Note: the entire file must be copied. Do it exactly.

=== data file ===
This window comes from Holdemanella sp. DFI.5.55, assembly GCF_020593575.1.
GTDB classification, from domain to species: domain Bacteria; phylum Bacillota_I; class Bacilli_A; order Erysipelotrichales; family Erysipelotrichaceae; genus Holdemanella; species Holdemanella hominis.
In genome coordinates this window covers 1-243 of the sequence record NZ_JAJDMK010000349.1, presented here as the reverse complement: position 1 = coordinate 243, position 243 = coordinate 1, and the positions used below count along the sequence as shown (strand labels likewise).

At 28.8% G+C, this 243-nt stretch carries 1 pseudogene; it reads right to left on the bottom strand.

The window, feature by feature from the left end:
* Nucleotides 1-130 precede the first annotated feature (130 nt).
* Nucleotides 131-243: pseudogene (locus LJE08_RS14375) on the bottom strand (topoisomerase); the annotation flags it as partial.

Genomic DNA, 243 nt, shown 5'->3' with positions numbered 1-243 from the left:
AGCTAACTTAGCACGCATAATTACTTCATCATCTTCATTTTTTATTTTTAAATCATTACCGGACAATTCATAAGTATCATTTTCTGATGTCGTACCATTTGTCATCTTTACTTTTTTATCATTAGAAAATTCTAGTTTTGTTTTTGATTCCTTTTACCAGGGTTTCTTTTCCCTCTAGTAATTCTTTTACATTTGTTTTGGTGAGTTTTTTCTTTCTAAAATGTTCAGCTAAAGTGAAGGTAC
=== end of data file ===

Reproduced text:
This window comes from Holdemanella sp. DFI.5.55, assembly GCF_020593575.1.
GTDB classification, from domain to species: domain Bacteria; phylum Bacillota_I; class Bacilli_A; order Erysipelotrichales; family Erysipelotrichaceae; genus Holdemanella; species Holdemanella hominis.
In genome coordinates this window covers 1-243 of the sequence record NZ_JAJDMK010000349.1, presented here as the reverse complement: position 1 = coordinate 243, position 243 = coordinate 1, and the positions used below count along the sequence as shown (strand labels likewise).

At 28.8% G+C, this 243-nt stretch carries 1 pseudogene; it reads right to left on the bottom strand.

The window, feature by feature from the left end:
* Nucleotides 1-130 precede the first annotated feature (130 nt).
* Nucleotides 131-243: pseudogene (locus LJE08_RS14375) on the bottom strand (topoisomerase); the annotation flags it as partial.

Genomic DNA, 243 nt, shown 5'->3' with positions numbered 1-243 from the left:
AGCTAACTTAGCACGCATAATTACTTCATCATCTTCATTTTTTATTTTTAAATCATTACCGGACAATTCATAAGTATCATTTTCTGATGTCGTACCATTTGTCATCTTTACTTTTTTATCATTAGAAAATTCTAGTTTTGTTTTTGATTCCTTTTACCAGGGTTTCTTTTCCCTCTAGTAATTCTTTTACATTTGTTTTGGTGAGTTTTTTCTTTCTAAAATGTTCAGCTAAAGTGAAGGTAC